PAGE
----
a.completely confuses me in how to set it up/how it works
b.Why hasn't there a really simple explaination been made as to how it works (I thought bitcoin was meant to simplify things not complicate them.I'm from the mainstream so why cant things be simplified to the extent that the man on the street can say in confidence I want to embrace BTC with open arms instead of saying hmm,is this for me? type of moment).
c.Why can't other methods be satisfactory even though I know in the real world no one seems to complain about fairness issues so much? This is the only place here I see people complain about methods that traditionally worked (in real life,just look at the national lottery in UK-thats the method I want to use yet people say that's not random enough for my lottery.I'm really at a loss now)
d.My earlier questions about this haven't been answered.I want my queries addressed otheriwse I lose complete trust in a system that claims to make things better (straight and good quality answers = good business).

I don't want trolls but I like people who can understand things from an average man's point of view.My question is how can I make my lottery successfull on here? As people keep making suggestions about things I don't understand and I'm really thinking I should move this lottery thing elsewhere (unless the people here can show me compelling reasons to keep it on here).

I wonder where else I can move my business to online? I can't use SC as that's a waste of time/limited app support. Is there a section on here that can help people be successful in the BTC business line of things? (trade perhaps?)

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May 18, 2012, 09:28:18 PM
 #15

a) You aren't being forced.  people have a right to use the services they wan't.  Complaining that customers want something different than you are offering has to be the most pointless whine ever.  Wouldn't you agree?  Either you offer what people wan't or you don't and run the risk of losing customers/business.

b) How much are you offering to pay?  Oh nothing?  So rephrased "Why hasn't someone else done the work to educate me so I can profit and stuff? Why damn it?  Don't people understand I want to be profitable?"

c) The UK lottery is much less likely to cheat than you are.  The anonymous nature of Bitcoin changes things.  Sure if you had the political and economic backing of the United Kingdom you likely would have an easier time convincing people your drawings are random.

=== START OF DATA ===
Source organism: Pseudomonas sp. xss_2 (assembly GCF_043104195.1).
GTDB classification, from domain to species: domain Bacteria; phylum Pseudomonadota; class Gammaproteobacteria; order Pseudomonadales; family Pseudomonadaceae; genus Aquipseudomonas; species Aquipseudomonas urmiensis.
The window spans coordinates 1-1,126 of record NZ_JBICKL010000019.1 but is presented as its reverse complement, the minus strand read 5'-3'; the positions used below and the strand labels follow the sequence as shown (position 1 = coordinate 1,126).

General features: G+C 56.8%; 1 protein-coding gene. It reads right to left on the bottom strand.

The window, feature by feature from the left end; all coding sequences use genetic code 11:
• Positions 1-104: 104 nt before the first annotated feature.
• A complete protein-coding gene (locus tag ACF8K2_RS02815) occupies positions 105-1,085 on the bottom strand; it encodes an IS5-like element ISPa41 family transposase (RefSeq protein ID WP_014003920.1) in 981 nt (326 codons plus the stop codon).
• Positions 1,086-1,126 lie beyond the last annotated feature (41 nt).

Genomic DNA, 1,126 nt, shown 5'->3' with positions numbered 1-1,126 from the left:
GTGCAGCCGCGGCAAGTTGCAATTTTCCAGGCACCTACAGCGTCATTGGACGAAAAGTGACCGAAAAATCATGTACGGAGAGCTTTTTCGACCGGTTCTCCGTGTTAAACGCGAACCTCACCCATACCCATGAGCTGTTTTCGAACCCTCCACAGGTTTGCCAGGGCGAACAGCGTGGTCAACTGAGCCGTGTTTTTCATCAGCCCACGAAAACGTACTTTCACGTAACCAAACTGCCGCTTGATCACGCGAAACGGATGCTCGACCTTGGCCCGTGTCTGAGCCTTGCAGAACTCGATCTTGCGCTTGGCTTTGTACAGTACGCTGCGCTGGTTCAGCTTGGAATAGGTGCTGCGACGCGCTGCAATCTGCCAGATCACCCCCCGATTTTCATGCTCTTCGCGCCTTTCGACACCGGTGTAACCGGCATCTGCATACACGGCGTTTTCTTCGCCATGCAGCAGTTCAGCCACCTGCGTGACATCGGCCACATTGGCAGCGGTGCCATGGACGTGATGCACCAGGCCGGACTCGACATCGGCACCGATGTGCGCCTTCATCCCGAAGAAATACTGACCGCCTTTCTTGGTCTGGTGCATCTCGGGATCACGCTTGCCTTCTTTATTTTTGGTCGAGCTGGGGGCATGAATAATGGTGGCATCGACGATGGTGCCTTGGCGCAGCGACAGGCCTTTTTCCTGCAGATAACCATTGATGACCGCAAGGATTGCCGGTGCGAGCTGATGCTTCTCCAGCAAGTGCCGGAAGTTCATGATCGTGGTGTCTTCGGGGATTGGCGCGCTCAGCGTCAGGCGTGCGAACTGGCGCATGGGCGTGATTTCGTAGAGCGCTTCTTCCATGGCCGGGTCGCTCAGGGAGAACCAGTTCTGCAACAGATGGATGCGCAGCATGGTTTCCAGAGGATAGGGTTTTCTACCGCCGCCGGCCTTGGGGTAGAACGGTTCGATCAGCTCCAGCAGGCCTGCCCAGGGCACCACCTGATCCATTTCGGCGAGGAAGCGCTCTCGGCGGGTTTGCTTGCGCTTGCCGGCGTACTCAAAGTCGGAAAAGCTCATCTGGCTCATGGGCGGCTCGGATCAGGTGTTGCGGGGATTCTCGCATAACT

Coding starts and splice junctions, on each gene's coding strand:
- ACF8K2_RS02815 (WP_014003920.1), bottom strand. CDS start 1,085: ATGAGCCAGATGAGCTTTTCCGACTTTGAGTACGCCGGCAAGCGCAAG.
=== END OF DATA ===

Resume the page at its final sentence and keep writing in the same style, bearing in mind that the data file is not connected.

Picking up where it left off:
d) Ok.  Feel free to lose confidence then.
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May 18, 2012, 09:37:24 PM
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a) You aren't being forced.  people have a right to use the services they wan't.  Complaining that customers want something different than you are offering has to be the most pointless whine ever.  Wouldn't you agree?  Either you offer what people wan't or you don't and run the risk of losing customers/business.

b) How much are you offering to pay?  Oh nothing?  So rephrased "Why hasn't someone else done the work to educate me so I can profit and stuff? Why damn it?  Don't people understand I want to be profitable?"

c) The UK lottery is much less likely to cheat than you are.  The anonymous nature of Bitcoin changes things.  Sure if you had the political and economic backing of the United Kingdom you likely would have an easier time convincing people your drawings are random.

d) Ok.  Feel free to lose confidence then.

I don't think he meant it that way D&T .I'm sure he's just a little frustrated with the slow progress of his business.Once things pick up for him,it'll all be good.Right now I think he's not sure where he's going with his lotto at the minute but all good businesses initially struggle to get going,then once they do,it's good.

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May 18, 2012, 09:46:16 PM
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a) You aren't being forced.  people have a right to use the services they wan't.  Complaining that customers want something different than you are offering has to be the most pointless whine ever.  Wouldn't you agree?  Either you offer what people wan't or you don't and run the risk of losing customers/business.

Only replying to clarify what I meant by that.I don't mind freedom of choice.I was simply at a loss of how to do thing properly.I'm sure you can understand Deathand taxes.The initial frustration you have when you can't understand why things are the way they are.I do feel that people should be more open to feedback from a different perspective instead of trying to defend something.Secondly I'm not sure where you got the idea I need to offer to pay for something.Thirdly people expect thing to be explained in a way that they can understand.it is a right for all people to have (equal) oppourtunities (where I live,anyone who thinks different is just seen as silly but that's a separate matter).Forth you could have been a little more helpful by linkng me to a post on here that answers the questions I was asking.This why people ask questions beacuse they wish to learn something not to be critiqued at all.Fifth I have the right to be skeptical of anything that doesn't sound 100%.

I do accept however that the anonymous nature of bitcoin can complicate things as to checking that things are as they should be (ie no cheating/double spend attacks) but still I still think that from examples I've seen there are two clear approaches:1.Decentralised (where everything is done without a central server making sure things are ok and instead relies on peers with other methods-may not be easy for everyone to use/understand) and 2. Centralised (the system I'm more familiar with as I know the clear port of call if something goes wrong and easy for guys like me to use.Trust is heavily placed in a central place though meaning if that person is unscrupulous however,this can really cause problems.)

If you can understand my position,I'd like to hear from you again.

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May 18, 2012, 09:51:19 PM
 #18

I was told that people on here are more likely to enter my lottery if I use this method of random selection.What I don't get is why am I 'effectively' forced to use a system which: